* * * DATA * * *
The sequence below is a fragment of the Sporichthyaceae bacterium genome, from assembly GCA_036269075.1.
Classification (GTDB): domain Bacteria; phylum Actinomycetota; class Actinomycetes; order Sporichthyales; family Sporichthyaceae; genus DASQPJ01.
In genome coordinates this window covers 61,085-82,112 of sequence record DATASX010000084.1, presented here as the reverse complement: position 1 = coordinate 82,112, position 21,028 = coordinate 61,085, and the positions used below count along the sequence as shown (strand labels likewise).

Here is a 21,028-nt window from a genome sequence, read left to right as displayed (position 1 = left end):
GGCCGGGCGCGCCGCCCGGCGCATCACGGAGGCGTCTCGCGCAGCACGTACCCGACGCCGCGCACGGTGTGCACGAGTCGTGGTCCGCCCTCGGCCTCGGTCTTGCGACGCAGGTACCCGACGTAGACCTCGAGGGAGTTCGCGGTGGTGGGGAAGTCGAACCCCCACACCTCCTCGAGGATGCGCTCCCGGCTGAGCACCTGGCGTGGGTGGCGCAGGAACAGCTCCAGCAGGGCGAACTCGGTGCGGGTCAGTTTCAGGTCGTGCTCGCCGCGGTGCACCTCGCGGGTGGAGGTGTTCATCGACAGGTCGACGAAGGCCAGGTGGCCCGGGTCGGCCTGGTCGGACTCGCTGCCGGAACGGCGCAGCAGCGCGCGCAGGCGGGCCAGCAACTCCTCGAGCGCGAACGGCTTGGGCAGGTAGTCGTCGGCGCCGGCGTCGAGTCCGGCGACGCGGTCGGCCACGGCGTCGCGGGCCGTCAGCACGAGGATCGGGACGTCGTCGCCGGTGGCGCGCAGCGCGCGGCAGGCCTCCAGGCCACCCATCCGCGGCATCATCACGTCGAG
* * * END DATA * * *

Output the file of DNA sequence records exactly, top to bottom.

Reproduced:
The sequence below is a fragment of the Sporichthyaceae bacterium genome, from assembly GCA_036269075.1.
Classification (GTDB): domain Bacteria; phylum Actinomycetota; class Actinomycetes; order Sporichthyales; family Sporichthyaceae; genus DASQPJ01.
In genome coordinates this window covers 61,085-82,112 of sequence record DATASX010000084.1, presented here as the reverse complement: position 1 = coordinate 82,112, position 21,028 = coordinate 61,085, and the positions used below count along the sequence as shown (strand labels likewise).

Here is a 21,028-nt window from a genome sequence, read left to right as displayed (position 1 = left end):
GGCCGGGCGCGCCGCCCGGCGCATCACGGAGGCGTCTCGCGCAGCACGTACCCGACGCCGCGCACGGTGTGCACGAGTCGTGGTCCGCCCTCGGCCTCGGTCTTGCGACGCAGGTACCCGACGTAGACCTCGAGGGAGTTCGCGGTGGTGGGGAAGTCGAACCCCCACACCTCCTCGAGGATGCGCTCCCGGCTGAGCACCTGGCGTGGGTGGCGCAGGAACAGCTCCAGCAGGGCGAACTCGGTGCGGGTCAGTTTCAGGTCGTGCTCGCCGCGGTGCACCTCGCGGGTGGAGGTGTTCATCGACAGGTCGACGAAGGCCAGGTGGCCCGGGTCGGCCTGGTCGGACTCGCTGCCGGAACGGCGCAGCAGCGCGCGCAGGCGGGCCAGCAACTCCTCGAGCGCGAACGGCTTGGGCAGGTAGTCGTCGGCGCCGGCGTCGAGTCCGGCGACGCGGTCGGCCACGGCGTCGCGGGCCGTCAGCACGAGGATCGGGACGTCGTCGCCGGTGGCGCGCAGCGCGCGGCAGGCCTCCAGGCCACCCATCCGCGGCATCATCACGTCGAG